Period photos : Jackets and flight equipment during the ww1

Kermit3D

Well-Known Member
The photo John Lever just posted gave me the idea to create this thread.
Share here photos from WW1 showing pilots in flight gear.

I'm starting with the Lafayette Squadron (French airmen) :

jxy05jm0cwsy.jpg
 

Enigma1938

Well-Known Member
Well that's a point I miss here in this forum. Here's all about vintage and repros and leather and cloth... but all the stuff discussed here dates from ww2 era to our times. There's almost nothing discussed from previous times like ww1 or earlier. We all know from military aspects there were no standards in ww1 pilot jackets on all involved parties but the jackets they wore back then are pretty much interesting, at least for me.
I just wish we could see, discuss and adore more stuff from those times here....
 

Kermit3D

Well-Known Member
Washington, D.C., circa 1917. "Allied aircraft demonstration at polo grounds. Avro training plane designed by A.V. Roe of England. Lieut. Stephen Bonsal Jr., one of the young Army flyers who have entered the newest profession, that of airplane mail carrying, is the son of the former war correspondent and veteran newspaperman who is now a major attached to the general staff of the Army." Harris & Ewing Collection glass negative.

10997a.jpg
 

Kermit3D

Well-Known Member
1912. "Navy aviation. Commodore J.C. Gillmore in Curtiss headless plane, dual control, at College Park Army flying field. Lieutenant Milling, right." Harris & Ewing Collection glass negative, Library of Congress.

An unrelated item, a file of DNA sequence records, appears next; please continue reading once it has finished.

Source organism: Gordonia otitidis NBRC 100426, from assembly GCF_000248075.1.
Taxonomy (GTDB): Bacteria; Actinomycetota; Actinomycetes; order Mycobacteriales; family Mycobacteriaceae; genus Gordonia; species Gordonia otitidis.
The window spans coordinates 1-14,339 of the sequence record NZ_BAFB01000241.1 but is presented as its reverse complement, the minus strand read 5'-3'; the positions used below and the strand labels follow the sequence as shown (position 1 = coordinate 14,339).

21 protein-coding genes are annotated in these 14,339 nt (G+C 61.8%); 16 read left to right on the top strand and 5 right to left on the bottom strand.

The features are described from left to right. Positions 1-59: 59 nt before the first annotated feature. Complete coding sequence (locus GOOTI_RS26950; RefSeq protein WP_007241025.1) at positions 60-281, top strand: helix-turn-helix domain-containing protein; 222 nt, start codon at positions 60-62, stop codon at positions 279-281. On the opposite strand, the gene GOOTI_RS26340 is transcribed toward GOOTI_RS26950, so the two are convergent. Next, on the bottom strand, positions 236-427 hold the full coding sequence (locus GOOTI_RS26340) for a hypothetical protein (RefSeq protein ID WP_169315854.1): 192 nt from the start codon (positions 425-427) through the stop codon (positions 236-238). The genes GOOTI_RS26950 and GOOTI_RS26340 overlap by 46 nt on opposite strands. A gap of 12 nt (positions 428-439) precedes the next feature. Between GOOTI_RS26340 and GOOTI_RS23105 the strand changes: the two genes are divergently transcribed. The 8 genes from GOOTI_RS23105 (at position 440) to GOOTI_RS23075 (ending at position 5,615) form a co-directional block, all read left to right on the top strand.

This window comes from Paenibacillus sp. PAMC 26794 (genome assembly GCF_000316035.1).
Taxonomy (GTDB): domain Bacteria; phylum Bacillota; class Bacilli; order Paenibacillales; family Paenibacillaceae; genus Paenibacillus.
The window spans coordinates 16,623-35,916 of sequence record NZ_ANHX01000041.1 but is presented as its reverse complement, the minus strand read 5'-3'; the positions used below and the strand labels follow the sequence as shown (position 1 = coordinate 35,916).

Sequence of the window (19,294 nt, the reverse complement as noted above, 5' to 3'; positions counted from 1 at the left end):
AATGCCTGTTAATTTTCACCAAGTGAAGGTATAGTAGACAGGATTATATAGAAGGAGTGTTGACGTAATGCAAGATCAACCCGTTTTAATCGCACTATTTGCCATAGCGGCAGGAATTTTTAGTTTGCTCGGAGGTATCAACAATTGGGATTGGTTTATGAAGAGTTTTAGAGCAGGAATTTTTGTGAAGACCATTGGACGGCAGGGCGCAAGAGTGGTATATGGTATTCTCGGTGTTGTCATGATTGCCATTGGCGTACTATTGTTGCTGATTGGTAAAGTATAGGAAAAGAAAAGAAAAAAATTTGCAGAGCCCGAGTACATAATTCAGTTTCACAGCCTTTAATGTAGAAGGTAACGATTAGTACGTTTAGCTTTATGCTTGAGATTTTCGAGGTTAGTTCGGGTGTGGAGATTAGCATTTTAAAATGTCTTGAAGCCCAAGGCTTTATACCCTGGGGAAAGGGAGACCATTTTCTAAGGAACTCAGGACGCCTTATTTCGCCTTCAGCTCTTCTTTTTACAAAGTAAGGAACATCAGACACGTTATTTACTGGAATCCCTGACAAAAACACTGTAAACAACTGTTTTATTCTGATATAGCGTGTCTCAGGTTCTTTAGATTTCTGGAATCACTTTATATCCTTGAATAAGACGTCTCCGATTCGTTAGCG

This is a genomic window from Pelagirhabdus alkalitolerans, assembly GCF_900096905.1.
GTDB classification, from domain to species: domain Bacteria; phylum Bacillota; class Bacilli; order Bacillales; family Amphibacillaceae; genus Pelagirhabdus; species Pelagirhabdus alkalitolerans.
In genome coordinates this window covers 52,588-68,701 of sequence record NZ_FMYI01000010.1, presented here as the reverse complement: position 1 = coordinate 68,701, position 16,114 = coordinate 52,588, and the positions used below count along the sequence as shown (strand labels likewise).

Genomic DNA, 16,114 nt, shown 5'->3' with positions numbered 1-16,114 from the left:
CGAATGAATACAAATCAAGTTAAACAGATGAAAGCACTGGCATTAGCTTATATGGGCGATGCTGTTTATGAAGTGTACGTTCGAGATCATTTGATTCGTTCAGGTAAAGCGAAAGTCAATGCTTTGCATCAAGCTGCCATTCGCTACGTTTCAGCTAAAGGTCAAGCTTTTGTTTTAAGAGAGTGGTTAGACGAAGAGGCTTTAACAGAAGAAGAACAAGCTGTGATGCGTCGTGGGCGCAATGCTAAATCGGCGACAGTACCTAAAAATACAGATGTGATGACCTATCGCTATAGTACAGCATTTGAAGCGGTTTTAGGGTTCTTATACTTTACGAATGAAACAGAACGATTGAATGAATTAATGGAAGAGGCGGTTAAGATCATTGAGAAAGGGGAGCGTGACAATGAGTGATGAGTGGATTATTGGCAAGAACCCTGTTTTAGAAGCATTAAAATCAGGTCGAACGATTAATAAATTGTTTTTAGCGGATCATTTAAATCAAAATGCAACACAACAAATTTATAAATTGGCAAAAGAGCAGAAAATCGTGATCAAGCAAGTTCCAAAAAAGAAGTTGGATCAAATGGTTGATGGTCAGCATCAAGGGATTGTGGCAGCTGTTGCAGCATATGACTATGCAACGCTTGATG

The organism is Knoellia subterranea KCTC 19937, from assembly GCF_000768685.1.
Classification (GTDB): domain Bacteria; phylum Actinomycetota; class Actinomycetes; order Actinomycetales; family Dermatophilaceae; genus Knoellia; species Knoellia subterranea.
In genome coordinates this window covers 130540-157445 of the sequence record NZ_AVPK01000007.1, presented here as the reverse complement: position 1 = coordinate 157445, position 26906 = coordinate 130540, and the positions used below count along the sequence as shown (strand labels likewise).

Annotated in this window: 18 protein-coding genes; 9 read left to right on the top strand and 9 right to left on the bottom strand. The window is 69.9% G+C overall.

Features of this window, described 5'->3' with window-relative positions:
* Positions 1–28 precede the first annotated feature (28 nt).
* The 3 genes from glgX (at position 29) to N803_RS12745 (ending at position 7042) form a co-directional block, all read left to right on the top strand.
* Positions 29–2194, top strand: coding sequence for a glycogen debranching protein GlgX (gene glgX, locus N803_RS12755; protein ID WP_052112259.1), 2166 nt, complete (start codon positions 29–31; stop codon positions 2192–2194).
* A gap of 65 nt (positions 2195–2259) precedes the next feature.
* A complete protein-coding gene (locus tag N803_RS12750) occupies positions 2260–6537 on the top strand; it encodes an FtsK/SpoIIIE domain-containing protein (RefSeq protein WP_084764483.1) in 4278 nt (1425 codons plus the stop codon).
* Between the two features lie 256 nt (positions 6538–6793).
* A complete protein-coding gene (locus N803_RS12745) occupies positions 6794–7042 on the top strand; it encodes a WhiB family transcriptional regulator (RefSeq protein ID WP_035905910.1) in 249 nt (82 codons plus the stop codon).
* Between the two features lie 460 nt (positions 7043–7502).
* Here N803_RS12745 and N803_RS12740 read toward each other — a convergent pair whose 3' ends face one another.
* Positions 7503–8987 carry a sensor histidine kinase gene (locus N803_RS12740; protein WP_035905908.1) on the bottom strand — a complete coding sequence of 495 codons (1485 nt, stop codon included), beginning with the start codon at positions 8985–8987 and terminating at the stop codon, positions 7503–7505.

1636194020078.jpeg
 

Kermit3D

Well-Known Member
No airman this time. I'm taking occasion of November 11 to post a picture of my great grandfather, my mother's grandfather (I love his mustache :)).

I don't have much information about him, but from what I understand, he fought in the French infantry (7th infantry regiment) from August 1914 to June 1918.
He seems to have been wounded :
- December 20, 1914 : left foot, right arm, head.
- November 24, 1916 : near Verdun by a shrapnel (left elbow).
He also breathed gas, without gravity at the time, but I was told that he suffered from it all his life.

On my father's grandfather's side, they were 4 brothers in the French infantry. Only one survived.

47251017_10218184747799657_1493484682870784000_n.jpg


Click to zoom in :

archives_FRAD046_1R_RM_090_0686.jpg
archives_FRAD046_1R_RM_090_0687.jpg
 

ausreenactor

Well-Known Member
No airman this time. I'm taking occasion of November 11 to post a picture of my great grandfather, my mother's grandfather (I love his mustache :)).

I don't have much information about him, but from what I understand, he fought in the French infantry (7th infantry regiment) from August 1914 to June 1918.
He seems to have been wounded :
- December 20, 1914 : left foot, right arm, head.
- November 24, 1916 : near Verdun by a shrapnel (left elbow).
He also breathed gas, without gravity at the time, but I was told that he suffered from it all his life.

On my father's grandfather's side, they were 4 brothers in the French infantry. Only one survived.

View attachment 68946

Click to zoom in :

View attachment 68947 View attachment 68948
Très bien!
 

Kermit3D

Well-Known Member
The German air crewman of a Rumpler C.VII puts on his gloves while a ground crewman adds an electrically heated face mask. The Rumpler reconnaissance planes used altitude as their main defense during their missions deep into enemy territory, the C.VII being able to reach 24,000 feet, beyond the capabilities of most Allied fighters. The air was thin and the temperature low at such heights, however, requiring oxygen respirators and electrically heated suits to keep the crew at maximum efficiency.

10.jpg
 

Kermit3D

Well-Known Member
Lieutenant Kirk Booth of the U.S. Signal Corps being lifted skyward by the giant Perkins man-carrying kite at Camp Devens, Ayer, Massachusetts. While the United States never used these kites during the war, the German and French armies put some to use on the front lines.

Aeiral_Warfare_of_WW1%2B%25289%2529.jpg
 
Top